Hox transcription factor ultrabithorax Ib physically and genetically interacts with disconnected interacting protein 1, a double-stranded RNA-binding protein.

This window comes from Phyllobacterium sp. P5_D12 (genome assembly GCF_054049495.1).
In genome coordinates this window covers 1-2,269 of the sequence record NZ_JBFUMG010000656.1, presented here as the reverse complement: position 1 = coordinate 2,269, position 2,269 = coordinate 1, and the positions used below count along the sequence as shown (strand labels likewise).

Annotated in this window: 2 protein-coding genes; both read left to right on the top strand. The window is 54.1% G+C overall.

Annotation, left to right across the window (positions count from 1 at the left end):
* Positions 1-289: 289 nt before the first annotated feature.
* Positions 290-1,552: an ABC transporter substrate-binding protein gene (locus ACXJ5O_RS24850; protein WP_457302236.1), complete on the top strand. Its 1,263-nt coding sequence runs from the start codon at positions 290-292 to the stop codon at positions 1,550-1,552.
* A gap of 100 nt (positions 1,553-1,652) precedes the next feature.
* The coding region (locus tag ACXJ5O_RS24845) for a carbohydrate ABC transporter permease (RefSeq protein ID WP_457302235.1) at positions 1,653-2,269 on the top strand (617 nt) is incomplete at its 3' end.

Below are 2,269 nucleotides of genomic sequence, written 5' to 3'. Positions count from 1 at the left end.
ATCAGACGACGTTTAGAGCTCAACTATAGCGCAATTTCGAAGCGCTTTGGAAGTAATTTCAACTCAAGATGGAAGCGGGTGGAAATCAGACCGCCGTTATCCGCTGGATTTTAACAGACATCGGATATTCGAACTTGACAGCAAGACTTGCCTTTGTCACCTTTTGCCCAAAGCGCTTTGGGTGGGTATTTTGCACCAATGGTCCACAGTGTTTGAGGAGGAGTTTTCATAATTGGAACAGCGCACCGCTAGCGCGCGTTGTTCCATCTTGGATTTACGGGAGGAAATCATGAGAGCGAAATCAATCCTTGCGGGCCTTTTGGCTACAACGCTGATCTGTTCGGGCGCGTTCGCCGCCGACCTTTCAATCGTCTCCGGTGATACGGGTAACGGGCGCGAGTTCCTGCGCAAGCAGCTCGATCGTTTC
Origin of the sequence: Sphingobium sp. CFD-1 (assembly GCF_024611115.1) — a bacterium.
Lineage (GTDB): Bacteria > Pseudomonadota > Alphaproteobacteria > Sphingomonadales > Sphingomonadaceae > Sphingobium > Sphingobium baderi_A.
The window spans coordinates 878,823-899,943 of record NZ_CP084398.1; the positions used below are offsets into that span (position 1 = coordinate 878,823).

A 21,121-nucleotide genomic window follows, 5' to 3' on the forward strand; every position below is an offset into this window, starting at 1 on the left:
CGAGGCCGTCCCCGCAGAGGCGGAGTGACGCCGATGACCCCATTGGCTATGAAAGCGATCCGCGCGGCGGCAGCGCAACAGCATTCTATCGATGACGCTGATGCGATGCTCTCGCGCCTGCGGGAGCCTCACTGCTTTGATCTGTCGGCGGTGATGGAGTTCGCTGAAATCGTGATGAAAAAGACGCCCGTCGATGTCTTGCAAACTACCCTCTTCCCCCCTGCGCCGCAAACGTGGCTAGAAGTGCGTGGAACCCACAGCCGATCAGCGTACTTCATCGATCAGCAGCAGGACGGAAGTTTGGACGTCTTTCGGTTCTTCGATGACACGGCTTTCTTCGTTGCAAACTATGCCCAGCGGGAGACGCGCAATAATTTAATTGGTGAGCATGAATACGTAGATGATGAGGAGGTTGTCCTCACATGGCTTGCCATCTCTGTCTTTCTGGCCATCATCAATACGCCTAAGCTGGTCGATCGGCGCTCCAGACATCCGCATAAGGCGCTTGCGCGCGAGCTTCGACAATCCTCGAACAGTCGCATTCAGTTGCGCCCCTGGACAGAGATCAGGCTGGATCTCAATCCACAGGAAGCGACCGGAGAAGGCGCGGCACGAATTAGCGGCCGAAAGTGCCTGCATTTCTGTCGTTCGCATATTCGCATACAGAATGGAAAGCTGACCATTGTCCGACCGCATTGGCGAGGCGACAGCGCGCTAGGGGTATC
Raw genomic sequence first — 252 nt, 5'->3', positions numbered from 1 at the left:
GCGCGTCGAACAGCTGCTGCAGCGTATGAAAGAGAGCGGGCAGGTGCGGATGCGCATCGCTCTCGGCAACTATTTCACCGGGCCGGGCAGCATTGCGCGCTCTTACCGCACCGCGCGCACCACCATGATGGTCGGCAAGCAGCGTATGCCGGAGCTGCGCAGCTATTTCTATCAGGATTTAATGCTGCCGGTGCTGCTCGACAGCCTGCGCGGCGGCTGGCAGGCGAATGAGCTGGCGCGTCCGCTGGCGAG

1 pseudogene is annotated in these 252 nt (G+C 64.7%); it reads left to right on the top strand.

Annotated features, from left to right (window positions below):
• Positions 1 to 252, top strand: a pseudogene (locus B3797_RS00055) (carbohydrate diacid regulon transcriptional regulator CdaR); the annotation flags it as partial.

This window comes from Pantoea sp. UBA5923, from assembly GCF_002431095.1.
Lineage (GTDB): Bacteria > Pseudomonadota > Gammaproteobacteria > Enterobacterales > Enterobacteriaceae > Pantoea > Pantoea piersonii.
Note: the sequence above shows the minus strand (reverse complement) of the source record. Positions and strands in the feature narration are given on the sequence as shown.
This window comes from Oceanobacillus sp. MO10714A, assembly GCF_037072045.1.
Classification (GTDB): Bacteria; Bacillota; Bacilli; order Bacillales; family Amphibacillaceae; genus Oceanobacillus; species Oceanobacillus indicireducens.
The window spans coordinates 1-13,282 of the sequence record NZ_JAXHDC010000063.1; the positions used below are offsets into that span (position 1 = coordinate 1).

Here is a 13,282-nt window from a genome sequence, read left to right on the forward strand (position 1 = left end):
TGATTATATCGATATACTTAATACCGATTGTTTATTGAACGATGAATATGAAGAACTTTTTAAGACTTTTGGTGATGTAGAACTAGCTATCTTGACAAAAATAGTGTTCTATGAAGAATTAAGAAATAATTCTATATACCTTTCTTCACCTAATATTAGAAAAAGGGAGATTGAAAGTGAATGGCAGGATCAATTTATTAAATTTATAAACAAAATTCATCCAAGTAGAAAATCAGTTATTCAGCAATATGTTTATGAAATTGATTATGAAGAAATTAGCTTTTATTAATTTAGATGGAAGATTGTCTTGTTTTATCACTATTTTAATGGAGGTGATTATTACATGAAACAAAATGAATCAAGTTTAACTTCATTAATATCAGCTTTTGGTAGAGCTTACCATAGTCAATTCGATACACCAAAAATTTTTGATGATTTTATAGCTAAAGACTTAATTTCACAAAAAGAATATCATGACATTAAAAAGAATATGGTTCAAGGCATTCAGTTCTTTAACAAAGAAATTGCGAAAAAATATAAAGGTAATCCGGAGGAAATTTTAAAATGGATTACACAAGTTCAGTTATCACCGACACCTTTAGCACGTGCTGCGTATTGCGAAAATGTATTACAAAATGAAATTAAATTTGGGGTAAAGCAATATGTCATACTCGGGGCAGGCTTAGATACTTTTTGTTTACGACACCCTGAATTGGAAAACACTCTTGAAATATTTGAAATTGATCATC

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The Hox protein family consists of homeodomain-containing transcription factors that are primary determinants of cell fate during animal development. Specific Hox function appears to rely on protein-protein interactions; however, the partners involved in these interactions and their function are largely unknown. Disconnected Interacting Protein 1 (DIP1) was isolated in a yeast two-hybrid screen of a 0-12-h Drosophila embryo library designed to identify proteins that interact with Ultrabithorax (Ubx), a Drosophila Hox protein. The Ubx.DIP1 physical interaction was confirmed using phage display, immunoprecipitation, pull-down assays, and gel retardation analysis. Ectopic expression of DIP1 in wing and haltere imaginal discs malforms the adult structures and enhances a decreased Ubx expression phenotype, establishing a genetic interaction. Ubx can generate a ternary complex by simultaneously binding its target DNA and DIP1. A large region of Ubx, including the repression domain, is required for interaction with DIP1. These more variable sequences may be key to the differential Hox function observed in vivo. The Ubx.DIP1 interaction prevents transcriptional activation by Ubx in a modified yeast one-hybrid assay, suggesting that DIP1 may modulate transcriptional regulation by Ubx. The DIP1 sequence contains two dsRNA-binding domains, and DIP1 binds double-stranded RNA with a 1000-fold higher affinity than either single-stranded RNA or double-stranded DNA. The strong interaction of Ubx with an RNA-binding protein suggests a wider range of proteins may influence Ubx function than previously appreciated.